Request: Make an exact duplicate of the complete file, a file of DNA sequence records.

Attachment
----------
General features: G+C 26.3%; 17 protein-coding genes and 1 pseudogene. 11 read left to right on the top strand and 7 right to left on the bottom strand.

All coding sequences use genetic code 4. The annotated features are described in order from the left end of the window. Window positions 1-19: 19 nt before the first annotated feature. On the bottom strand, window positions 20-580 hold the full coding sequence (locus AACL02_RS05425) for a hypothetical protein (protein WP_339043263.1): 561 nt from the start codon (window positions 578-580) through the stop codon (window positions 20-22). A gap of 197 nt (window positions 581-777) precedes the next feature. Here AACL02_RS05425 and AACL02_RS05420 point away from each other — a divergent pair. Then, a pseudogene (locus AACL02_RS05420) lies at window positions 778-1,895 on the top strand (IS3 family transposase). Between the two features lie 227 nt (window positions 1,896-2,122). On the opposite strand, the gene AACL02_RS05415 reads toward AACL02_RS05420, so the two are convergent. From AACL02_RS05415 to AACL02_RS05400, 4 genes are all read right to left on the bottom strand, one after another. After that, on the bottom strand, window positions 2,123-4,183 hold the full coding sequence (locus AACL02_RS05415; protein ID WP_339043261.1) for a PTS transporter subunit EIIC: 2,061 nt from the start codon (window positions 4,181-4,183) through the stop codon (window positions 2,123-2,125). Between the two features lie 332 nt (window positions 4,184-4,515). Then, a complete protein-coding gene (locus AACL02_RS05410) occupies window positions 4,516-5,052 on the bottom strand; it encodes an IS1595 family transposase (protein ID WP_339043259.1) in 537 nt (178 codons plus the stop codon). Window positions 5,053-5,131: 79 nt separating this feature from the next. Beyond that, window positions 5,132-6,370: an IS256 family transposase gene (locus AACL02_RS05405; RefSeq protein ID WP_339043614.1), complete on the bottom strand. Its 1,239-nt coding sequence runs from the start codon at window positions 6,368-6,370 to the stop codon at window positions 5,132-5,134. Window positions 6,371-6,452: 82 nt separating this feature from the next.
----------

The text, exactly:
General features: G+C 26.3%; 17 protein-coding genes and 1 pseudogene. 11 read left to right on the top strand and 7 right to left on the bottom strand.

All coding sequences use genetic code 4. The annotated features are described in order from the left end of the window. Window positions 1-19: 19 nt before the first annotated feature. On the bottom strand, window positions 20-580 hold the full coding sequence (locus AACL02_RS05425) for a hypothetical protein (protein WP_339043263.1): 561 nt from the start codon (window positions 578-580) through the stop codon (window positions 20-22). A gap of 197 nt (window positions 581-777) precedes the next feature. Here AACL02_RS05425 and AACL02_RS05420 point away from each other — a divergent pair. Then, a pseudogene (locus AACL02_RS05420) lies at window positions 778-1,895 on the top strand (IS3 family transposase). Between the two features lie 227 nt (window positions 1,896-2,122). On the opposite strand, the gene AACL02_RS05415 reads toward AACL02_RS05420, so the two are convergent. From AACL02_RS05415 to AACL02_RS05400, 4 genes are all read right to left on the bottom strand, one after another. After that, on the bottom strand, window positions 2,123-4,183 hold the full coding sequence (locus AACL02_RS05415; protein ID WP_339043261.1) for a PTS transporter subunit EIIC: 2,061 nt from the start codon (window positions 4,181-4,183) through the stop codon (window positions 2,123-2,125). Between the two features lie 332 nt (window positions 4,184-4,515). Then, a complete protein-coding gene (locus AACL02_RS05410) occupies window positions 4,516-5,052 on the bottom strand; it encodes an IS1595 family transposase (protein ID WP_339043259.1) in 537 nt (178 codons plus the stop codon). Window positions 5,053-5,131: 79 nt separating this feature from the next. Beyond that, window positions 5,132-6,370: an IS256 family transposase gene (locus AACL02_RS05405; RefSeq protein ID WP_339043614.1), complete on the bottom strand. Its 1,239-nt coding sequence runs from the start codon at window positions 6,368-6,370 to the stop codon at window positions 5,132-5,134. Window positions 6,371-6,452: 82 nt separating this feature from the next.